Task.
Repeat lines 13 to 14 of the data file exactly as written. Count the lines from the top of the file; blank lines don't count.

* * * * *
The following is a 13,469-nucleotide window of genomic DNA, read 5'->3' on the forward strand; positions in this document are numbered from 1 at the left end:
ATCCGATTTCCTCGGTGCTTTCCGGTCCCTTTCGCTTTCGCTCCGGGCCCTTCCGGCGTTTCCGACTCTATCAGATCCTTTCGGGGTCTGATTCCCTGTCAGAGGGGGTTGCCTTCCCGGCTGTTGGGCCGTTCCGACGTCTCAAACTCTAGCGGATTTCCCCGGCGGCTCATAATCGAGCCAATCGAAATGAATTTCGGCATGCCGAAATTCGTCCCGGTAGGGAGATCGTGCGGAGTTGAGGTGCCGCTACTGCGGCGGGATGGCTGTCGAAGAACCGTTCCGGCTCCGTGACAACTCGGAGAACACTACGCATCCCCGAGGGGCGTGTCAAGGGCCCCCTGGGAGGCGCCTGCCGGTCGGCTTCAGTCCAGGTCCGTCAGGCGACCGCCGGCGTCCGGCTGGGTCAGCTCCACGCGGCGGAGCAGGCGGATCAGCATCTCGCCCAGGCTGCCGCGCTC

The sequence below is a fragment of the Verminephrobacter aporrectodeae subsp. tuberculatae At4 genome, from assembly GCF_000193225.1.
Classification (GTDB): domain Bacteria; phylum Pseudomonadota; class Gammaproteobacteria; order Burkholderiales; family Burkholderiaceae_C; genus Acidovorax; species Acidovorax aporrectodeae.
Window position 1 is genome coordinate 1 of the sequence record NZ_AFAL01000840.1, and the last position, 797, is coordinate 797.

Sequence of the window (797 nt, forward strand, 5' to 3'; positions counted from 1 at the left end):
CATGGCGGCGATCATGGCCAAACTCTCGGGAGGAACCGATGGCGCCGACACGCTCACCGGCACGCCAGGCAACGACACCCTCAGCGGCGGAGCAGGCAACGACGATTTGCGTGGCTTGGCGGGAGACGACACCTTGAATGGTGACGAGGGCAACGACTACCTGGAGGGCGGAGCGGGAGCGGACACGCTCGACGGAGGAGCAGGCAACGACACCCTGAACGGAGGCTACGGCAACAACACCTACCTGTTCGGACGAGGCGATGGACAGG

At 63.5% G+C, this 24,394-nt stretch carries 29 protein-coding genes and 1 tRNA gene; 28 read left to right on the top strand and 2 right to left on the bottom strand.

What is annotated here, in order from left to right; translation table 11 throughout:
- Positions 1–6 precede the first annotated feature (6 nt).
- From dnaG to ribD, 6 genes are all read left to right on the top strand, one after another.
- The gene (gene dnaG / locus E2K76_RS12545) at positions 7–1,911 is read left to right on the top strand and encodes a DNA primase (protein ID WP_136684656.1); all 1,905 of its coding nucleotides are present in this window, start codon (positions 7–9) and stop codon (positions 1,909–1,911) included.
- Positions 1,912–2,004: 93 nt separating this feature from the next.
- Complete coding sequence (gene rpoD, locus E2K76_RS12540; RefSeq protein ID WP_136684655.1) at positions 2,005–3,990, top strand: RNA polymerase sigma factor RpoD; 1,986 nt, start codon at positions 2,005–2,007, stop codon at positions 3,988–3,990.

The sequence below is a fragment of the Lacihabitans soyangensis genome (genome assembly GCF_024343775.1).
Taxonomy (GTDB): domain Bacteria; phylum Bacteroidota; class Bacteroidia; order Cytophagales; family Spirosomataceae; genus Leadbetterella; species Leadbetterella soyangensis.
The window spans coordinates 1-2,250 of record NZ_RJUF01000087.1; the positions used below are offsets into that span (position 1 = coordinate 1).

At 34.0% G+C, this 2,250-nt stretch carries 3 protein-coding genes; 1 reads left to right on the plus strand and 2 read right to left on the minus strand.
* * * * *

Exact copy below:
- Positions 1,912–2,004: 93 nt separating this feature from the next.
- Complete coding sequence (gene rpoD, locus E2K76_RS12540; RefSeq protein ID WP_136684655.1) at positions 2,005–3,990, top strand: RNA polymerase sigma factor RpoD; 1,986 nt, start codon at positions 2,005–2,007, stop codon at positions 3,988–3,990.